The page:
Raymond Blanc and the Irksome Pâté

Well, it appears that animal rights activists are targeting Raymond Blanc’s restaurant and requesting that foie gras be removed from the menu. The article contains a classic example of something I see time and time again from those looking to defend their dubious treatment of animals:

[Blanc said] “I wish the animal rights people would look at intensive farming which goes on all year rather than the 6-10 days for the production of foie gras.”

I bet he does. Because then he’d be free to continue selling the irksome pâté in peace. The implication, of course, is that these animal rights groups would be better off targeting more blameworthy offenders, so they should leave foie gras alone and go and hassle the likes of the intensive farming industry instead. And indeed, there could well be some could truth in that sentiment. (Although there doesn’t seem to be any reason to think these groups are targeting foie gras instead of as opposed to as well as intensive farming.) But the things is, the issue of whether these groups have questionable priorities has absolutely no bearing on whether the restaurant should remove foie gras from its menu; it’s not an answer to that question; it’s simply a diversion from it. Regardless of issue, this tactic is frequently used by those who would rather turn the focus of the discussion back onto their critics than actually address the criticism itself; but it seems practically ubiquitous when the subject is that of animal ethics. It’s all a bit of a red herring, yeah?

Quite incidentally, in the same piece, Blanc himself seems to make a passing attempt at vilifying his critics:

Police have been called in to advise Brasserie Blanc, owned by world-renowned chef Raymond Blanc, after it received sinister letters and emails from activists.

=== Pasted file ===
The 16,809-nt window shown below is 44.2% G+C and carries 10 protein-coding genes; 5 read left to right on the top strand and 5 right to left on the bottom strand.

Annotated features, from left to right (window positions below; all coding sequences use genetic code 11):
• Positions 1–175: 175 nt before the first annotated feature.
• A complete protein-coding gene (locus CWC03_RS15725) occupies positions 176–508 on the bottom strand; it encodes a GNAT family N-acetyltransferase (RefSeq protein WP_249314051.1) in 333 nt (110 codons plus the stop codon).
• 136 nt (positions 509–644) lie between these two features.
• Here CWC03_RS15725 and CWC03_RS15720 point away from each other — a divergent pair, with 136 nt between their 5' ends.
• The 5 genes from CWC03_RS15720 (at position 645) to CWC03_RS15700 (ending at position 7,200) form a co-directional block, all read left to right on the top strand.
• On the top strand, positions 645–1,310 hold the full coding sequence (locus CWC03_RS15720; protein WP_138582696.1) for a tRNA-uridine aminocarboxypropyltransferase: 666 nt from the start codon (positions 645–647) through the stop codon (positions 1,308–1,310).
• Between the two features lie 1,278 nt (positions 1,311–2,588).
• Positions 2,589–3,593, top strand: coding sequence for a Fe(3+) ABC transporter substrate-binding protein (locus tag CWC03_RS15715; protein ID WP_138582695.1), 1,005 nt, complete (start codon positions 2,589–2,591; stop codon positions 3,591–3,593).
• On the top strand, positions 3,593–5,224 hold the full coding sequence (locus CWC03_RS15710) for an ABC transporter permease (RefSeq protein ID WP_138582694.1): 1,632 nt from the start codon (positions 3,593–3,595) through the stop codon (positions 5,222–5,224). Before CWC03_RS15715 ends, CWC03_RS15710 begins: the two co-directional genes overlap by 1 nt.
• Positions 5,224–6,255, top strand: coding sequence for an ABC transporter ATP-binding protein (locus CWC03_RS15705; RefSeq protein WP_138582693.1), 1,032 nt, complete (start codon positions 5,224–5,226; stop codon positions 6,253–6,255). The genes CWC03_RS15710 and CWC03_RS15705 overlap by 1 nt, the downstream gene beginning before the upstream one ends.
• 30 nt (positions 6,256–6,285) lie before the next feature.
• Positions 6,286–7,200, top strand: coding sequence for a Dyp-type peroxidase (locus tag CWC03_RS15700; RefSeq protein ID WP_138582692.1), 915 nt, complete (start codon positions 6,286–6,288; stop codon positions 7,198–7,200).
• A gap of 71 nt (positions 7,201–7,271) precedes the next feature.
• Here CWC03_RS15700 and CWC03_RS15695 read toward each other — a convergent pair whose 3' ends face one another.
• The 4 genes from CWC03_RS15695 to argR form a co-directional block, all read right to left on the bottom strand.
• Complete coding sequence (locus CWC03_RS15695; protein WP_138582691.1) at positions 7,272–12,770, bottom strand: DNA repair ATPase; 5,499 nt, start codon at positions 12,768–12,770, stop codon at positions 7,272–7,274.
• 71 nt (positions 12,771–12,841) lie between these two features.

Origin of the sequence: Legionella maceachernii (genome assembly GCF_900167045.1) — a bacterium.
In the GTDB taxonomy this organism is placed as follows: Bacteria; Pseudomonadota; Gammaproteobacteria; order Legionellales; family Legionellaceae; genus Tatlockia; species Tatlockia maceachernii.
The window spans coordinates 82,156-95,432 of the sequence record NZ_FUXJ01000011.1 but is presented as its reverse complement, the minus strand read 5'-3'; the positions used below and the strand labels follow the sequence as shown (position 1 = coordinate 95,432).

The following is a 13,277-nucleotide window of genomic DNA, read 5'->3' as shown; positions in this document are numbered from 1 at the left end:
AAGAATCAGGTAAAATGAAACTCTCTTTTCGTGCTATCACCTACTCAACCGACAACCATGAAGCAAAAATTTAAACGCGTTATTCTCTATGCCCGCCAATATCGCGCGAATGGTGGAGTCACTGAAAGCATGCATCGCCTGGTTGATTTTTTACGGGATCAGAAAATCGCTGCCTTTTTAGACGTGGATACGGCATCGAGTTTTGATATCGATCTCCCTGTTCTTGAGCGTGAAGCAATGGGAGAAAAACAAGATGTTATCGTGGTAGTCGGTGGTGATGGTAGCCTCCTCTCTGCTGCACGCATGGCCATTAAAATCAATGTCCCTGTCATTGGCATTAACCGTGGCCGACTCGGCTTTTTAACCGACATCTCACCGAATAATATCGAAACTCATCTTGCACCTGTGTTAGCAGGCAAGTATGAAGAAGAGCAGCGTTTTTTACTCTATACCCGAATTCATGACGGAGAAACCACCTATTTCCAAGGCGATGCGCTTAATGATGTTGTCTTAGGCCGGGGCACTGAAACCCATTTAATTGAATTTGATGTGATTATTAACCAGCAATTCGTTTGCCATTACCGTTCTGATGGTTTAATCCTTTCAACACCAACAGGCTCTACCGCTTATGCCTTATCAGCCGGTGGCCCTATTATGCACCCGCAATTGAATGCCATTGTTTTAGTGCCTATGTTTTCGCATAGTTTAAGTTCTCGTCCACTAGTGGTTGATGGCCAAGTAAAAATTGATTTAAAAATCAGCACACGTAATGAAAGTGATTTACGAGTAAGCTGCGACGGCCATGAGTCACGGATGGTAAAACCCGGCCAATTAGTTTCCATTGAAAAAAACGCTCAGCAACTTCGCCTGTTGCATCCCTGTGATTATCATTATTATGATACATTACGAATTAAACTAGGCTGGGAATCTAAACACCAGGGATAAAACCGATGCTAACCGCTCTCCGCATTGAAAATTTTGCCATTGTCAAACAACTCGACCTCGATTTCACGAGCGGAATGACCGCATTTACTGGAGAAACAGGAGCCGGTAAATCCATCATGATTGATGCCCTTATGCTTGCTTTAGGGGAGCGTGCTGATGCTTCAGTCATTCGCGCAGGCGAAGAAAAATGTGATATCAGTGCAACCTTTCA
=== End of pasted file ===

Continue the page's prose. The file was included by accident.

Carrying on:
“Police are aware of the e-mails and postcards and they have given us advice,” he said. “They are not threats as of yet, but more of a request that we consider taking foie gras off the menu. “It’s something that everyone is keeping a close eye on because of the animal rights goings-on elsewhere in the country.”

They’re not threats as of yet? That seems to imply there’s good reason to think that threats will follow doesn’t it? Also, if these messages were simply requests that they “consider taking foie gras off the menu” then it seems slightly melodramatic to refer to them as “sinister”.

Having said all of that, Blanc does address the main point more directly in the item and also makes some concessions. He says he’ll “stop [selling foie gras] if there is any evidence of pain to the animals because ethics are important” and that he will need to “have a further look at the scientific evidence”. Although I’m not sure how much scientific evidence one should really need when it comes to the question of whether force-feeding geese until they develop liver disease is in their best interests or not. Oh well.

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3 Responses to “Raymond Blanc and the Irksome Pâté”


  1. 1 Janet Tomlinson February 15, 2007 at 1:36 pm

    Its amazing how many excuses Raymond Blanc tries to make so he can continue serving foie gras It shouldnt take anyone with a brain more than a few seconds to realise that the methods used are cruel and uncivilised. Also there are animal rights groups campaigning all the time to stop factory farming.He should stop making excuses and stop serving foie gras.

  2. 2 Ed February 16, 2007 at 10:27 pm

    Perhaps, as a matter of principle, he’s decided to take a stand and not give in to these “sinister” and soon-to-be-threatening requests. Hmmm.

  3. 3 Al Rhowdha March 11, 2013 at 4:14 pm

    Foie gras c’est trop bon….What about your connerie? Could it be taken off instead?


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